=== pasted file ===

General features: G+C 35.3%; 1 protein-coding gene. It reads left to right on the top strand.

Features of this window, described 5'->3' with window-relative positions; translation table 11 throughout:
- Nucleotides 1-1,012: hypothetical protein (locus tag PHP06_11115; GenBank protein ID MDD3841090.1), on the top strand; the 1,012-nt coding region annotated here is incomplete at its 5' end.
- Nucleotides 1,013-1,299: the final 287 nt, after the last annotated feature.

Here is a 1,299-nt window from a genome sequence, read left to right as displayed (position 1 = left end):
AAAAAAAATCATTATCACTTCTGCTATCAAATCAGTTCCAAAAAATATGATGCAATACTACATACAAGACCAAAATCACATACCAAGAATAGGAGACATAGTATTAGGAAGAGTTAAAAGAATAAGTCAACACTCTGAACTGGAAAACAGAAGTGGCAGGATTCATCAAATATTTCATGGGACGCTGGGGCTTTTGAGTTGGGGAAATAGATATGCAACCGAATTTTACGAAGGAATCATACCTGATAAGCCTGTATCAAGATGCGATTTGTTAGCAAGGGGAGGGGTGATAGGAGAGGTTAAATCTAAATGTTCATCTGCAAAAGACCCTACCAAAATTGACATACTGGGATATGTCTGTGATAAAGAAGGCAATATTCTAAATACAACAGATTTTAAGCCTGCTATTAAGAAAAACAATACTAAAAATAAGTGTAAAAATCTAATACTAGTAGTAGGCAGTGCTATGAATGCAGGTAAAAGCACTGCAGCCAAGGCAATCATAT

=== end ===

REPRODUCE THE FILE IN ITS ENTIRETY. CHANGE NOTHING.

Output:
General features: G+C 35.3%; 1 protein-coding gene. It reads left to right on the top strand.

Features of this window, described 5'->3' with window-relative positions; translation table 11 throughout:
- Nucleotides 1-1,012: hypothetical protein (locus tag PHP06_11115; GenBank protein ID MDD3841090.1), on the top strand; the 1,012-nt coding region annotated here is incomplete at its 5' end.
- Nucleotides 1,013-1,299: the final 287 nt, after the last annotated feature.

Here is a 1,299-nt window from a genome sequence, read left to right as displayed (position 1 = left end):
AAAAAAAATCATTATCACTTCTGCTATCAAATCAGTTCCAAAAAATATGATGCAATACTACATACAAGACCAAAATCACATACCAAGAATAGGAGACATAGTATTAGGAAGAGTTAAAAGAATAAGTCAACACTCTGAACTGGAAAACAGAAGTGGCAGGATTCATCAAATATTTCATGGGACGCTGGGGCTTTTGAGTTGGGGAAATAGATATGCAACCGAATTTTACGAAGGAATCATACCTGATAAGCCTGTATCAAGATGCGATTTGTTAGCAAGGGGAGGGGTGATAGGAGAGGTTAAATCTAAATGTTCATCTGCAAAAGACCCTACCAAAATTGACATACTGGGATATGTCTGTGATAAAGAAGGCAATATTCTAAATACAACAGATTTTAAGCCTGCTATTAAGAAAAACAATACTAAAAATAAGTGTAAAAATCTAATACTAGTAGTAGGCAGTGCTATGAATGCAGGTAAAAGCACTGCAGCCAAGGCAATCATAT